“The Cuban sporting family was moved today by the passing of one of the greatest of all time,” Cuba’s state television reported upon hearing of the legendary fighter’s death.
Stevenson, who was more popularly known as “Pirolo” (a reference to the town in the eastern province of Las Tunas where he was born), began boxing at the age of 14, and two years later won his first international title in the Central American and Caribbean championship.
Teofilo was 25 when he was crowed Olympic champion for the first time at the 1972 Munich games. From there, he accomplished the feat twice more — first in 1976 in Montreal and again in 1980 in Moscow — and was widely considered the greatest amateur boxer of his time.
“The Olympic Games in Munich and Montreal are the fondest memories I have from my life, the best stage of my career,” Stevenson told AP news agency earlier this year.
With this third Olympic title in Moscow, the hard-hitting right-hander became becoming the second boxer to win gold at three separate games after Hungarian Lazlo Papp.
The UK’s Telegraph reports that as Stevenson’s list of accomplishments grew, boxing fans began to fantasize of a “fight of the century” pitting him against Muhammad Ali.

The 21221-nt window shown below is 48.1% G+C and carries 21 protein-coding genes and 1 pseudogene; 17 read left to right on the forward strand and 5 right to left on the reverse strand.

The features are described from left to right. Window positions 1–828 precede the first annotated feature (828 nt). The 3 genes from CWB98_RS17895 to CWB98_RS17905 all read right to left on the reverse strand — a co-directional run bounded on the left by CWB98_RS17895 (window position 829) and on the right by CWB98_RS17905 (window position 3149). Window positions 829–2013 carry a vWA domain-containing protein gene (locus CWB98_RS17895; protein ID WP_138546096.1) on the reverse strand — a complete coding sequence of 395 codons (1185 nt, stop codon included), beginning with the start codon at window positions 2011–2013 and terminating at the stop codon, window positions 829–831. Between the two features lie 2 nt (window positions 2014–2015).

But Cuba insisted that he not lose his amateur status, and the bout never took place.
Over the course of his brilliant career, Stevenson picked up the double title of Central American and Caribbean champ in 1974 and 1982, and was a six-time champion of the Central American boxing tourney between 1970 and 1977.
In addition to his three olympic gold medals, he was also triple champion as a middleweight and light-middleweight and three times world champ in Havana in 1974, Belgrade in 1978 and Reno in 1986.
Following his retirement from the sport in 1988, Teofilo Stevenson became a coach in the ring and served as vice president of the Cuban Boxing Federation.
He is survived by two children.